With a new NIH grant, Cynthia Cooper is probing some “unexpected effects” related to diseases of pigmentation.
Cynthia Cooper has spent 18 years studying the relationship of pigmentation to human diseases, notably melanoma and albinism, using zebrafish as a model. Zebrafish are an ideal model because their pigment cells are easily viewed through their transparent skin, and their eggs can be collected in high numbers year round.
Cooper, associate professor of molecular bioscience at WSU Vancouver, has now received a two-year, $100,000 grant from the National Institutes of Health to further her research into other potentially pigment-related diseases, such as deficiencies in sensory or neural system development and embryonic death. The grant is especially gratifying to her because it is the first she has received from NIH for her research. (She received an earlier NIH grant as a postdoctoral fellow at the University of Washington in Seattle.)
Traits like white hair, red eyes and variations in skin tone are familiar in albinism, but there are other common traits—Cooper calls them “unexpected effects” or “pleiotropic effects”—that are less well known and understudied, and those are the focus of Cooper’s research. For example, people with albinism may have issues with processing visual input, so that images may be distorted because of a lack of pigment in the eye. Anther unexpected problem is that some people with albinism, or another hypopigmentation disease called Waardenburg syndrome, have optic neuron defects.
“It has nothing to do with the neuron having pigment,” Cooper said. “It’s more like a nerve in the back of the eyeball does not develop correctly or does not connect to the processing center in the brain correctly.”
Cooper is interested in the idea that pigment can somehow help promote the development of bodily systems that are important for seeing, hearing and other sensory experiences. “It’s intriguing to me that melanin, something we only think of as important to skin color and tanning, may also be important for development of these other systems,” she said.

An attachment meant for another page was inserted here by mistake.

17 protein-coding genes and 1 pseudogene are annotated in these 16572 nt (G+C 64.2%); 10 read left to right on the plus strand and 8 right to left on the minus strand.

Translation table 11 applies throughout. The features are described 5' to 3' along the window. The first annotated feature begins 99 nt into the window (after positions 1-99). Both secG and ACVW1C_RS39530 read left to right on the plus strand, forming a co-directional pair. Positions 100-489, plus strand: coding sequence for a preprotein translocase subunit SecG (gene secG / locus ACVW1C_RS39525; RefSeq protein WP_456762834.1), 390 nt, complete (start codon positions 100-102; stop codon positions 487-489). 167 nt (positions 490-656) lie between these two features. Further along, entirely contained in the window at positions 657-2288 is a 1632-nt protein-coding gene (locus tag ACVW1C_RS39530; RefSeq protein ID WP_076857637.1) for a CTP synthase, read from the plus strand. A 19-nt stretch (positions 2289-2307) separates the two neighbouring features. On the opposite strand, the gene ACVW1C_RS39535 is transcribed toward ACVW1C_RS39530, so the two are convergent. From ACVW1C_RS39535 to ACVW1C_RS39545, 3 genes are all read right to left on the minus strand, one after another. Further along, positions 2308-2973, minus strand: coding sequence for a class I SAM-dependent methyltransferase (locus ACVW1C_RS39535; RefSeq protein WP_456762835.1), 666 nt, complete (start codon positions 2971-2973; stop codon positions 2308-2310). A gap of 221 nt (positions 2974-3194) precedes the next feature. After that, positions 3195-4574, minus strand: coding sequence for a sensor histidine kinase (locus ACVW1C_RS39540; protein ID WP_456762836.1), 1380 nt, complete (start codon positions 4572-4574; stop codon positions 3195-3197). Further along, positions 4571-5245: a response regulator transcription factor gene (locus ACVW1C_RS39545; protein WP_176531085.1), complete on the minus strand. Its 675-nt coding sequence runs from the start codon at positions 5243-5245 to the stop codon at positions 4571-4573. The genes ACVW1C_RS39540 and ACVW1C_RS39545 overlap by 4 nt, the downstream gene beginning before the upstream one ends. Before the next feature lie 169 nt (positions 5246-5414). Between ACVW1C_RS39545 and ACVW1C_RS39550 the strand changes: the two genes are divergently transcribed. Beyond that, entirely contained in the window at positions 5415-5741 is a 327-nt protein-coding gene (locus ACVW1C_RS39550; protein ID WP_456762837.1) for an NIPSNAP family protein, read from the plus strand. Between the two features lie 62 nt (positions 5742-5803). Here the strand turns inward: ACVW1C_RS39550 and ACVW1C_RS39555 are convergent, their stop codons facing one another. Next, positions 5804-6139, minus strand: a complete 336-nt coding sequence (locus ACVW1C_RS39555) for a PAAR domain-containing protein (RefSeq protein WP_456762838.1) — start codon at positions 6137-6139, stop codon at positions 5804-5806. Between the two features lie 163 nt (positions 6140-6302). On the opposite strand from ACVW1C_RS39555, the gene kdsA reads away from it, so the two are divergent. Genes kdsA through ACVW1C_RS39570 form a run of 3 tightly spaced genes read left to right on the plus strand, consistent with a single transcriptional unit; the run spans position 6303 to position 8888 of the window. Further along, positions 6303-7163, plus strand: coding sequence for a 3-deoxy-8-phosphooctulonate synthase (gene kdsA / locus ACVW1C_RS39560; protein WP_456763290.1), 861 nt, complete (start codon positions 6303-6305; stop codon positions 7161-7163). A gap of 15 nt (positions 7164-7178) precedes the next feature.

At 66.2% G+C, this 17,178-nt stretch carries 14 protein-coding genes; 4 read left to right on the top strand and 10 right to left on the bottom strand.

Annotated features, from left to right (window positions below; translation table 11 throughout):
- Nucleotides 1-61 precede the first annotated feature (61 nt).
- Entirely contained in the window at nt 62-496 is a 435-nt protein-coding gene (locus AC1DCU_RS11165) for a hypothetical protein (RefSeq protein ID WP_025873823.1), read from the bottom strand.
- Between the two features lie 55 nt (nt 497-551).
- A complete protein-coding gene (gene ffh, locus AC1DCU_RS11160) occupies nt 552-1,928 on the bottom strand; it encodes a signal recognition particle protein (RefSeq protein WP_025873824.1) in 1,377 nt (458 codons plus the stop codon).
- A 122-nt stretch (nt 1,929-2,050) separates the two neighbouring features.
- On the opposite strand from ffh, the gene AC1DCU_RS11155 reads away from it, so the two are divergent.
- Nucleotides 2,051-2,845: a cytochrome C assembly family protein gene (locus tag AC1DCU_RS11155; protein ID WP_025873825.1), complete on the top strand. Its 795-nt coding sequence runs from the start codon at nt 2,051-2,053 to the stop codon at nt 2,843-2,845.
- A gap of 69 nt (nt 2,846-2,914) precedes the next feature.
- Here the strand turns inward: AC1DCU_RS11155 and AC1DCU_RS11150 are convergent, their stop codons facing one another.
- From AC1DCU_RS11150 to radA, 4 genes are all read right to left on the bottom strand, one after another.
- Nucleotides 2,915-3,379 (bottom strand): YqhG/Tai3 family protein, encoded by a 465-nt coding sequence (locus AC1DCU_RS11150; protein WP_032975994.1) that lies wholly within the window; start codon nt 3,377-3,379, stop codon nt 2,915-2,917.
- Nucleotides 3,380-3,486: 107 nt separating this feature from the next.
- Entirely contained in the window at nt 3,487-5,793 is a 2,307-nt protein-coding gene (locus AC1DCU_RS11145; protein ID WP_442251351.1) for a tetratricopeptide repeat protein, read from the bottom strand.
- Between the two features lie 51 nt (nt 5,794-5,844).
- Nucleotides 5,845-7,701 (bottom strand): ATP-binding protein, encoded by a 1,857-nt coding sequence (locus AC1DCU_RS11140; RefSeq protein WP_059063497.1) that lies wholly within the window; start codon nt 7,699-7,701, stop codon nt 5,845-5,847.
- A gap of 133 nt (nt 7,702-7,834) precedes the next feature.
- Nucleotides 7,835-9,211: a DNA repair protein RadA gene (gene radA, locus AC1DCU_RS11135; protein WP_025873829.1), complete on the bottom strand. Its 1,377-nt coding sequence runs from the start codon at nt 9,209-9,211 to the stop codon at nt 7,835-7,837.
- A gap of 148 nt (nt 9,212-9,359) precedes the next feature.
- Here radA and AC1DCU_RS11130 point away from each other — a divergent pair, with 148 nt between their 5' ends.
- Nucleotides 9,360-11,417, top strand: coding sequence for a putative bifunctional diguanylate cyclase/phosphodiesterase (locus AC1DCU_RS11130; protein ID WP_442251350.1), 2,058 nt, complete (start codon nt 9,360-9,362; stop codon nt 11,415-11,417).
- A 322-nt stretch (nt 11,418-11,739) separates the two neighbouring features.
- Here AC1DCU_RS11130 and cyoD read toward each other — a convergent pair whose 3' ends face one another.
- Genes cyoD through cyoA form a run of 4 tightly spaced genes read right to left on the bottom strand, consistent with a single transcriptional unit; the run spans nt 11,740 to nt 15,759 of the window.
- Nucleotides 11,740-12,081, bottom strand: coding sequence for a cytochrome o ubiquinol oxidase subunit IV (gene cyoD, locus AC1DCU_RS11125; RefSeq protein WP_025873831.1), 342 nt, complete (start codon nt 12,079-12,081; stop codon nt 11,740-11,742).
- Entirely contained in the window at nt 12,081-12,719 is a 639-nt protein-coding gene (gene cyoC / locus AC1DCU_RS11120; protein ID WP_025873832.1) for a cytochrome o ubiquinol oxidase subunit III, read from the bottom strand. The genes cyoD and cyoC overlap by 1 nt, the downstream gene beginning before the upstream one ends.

Cooper joined WSU Vancouver in 2008 after studying for her Ph.D. at the University of Washington and conducting her dissertation research at the Fred Hutchinson Cancer Research Center in Seattle. She credits her post-doc advisor, David Raible, for inspiring her zebrafish work.
Cooper’s first substantial funding came from the Melanoma Research Foundation in 2011. Over the years, other support has come from WSU’s College of Veterinary Medicine, WSU Vancouver’s faculty mini-grant program and the Pan American Society of Pigment Cell Researchers. Some of the grants were enough to cover salaries for technicians and students, both graduate and undergraduate, and the NIH grant will do the same. That will help accelerate the research.
Cooper has a storied reputation as a generous mentor, and the proof is that when funding has run out, many students have stayed in her lab as volunteers, sometimes even after finding full-time jobs. She brings them food, takes them to dinner, works beside them even on menial tasks, gives them co-authorship on published papers, serves as a reference for jobs or graduate school, and generally supports them “however I can,” she said. Cooper has been able to collect some preliminary data for the new grant already. Her next grant application will build on her current research, asking, for example: “What proteins are important for melanin dependence? How might it be impacting the development of a neuron or a cell that doesn’t make melanin? Those general questions are where we are now, and I hope with the next grant we can further test the role of pigment cell proteins in pigmented and non-pigmented (initially sensory) systems.”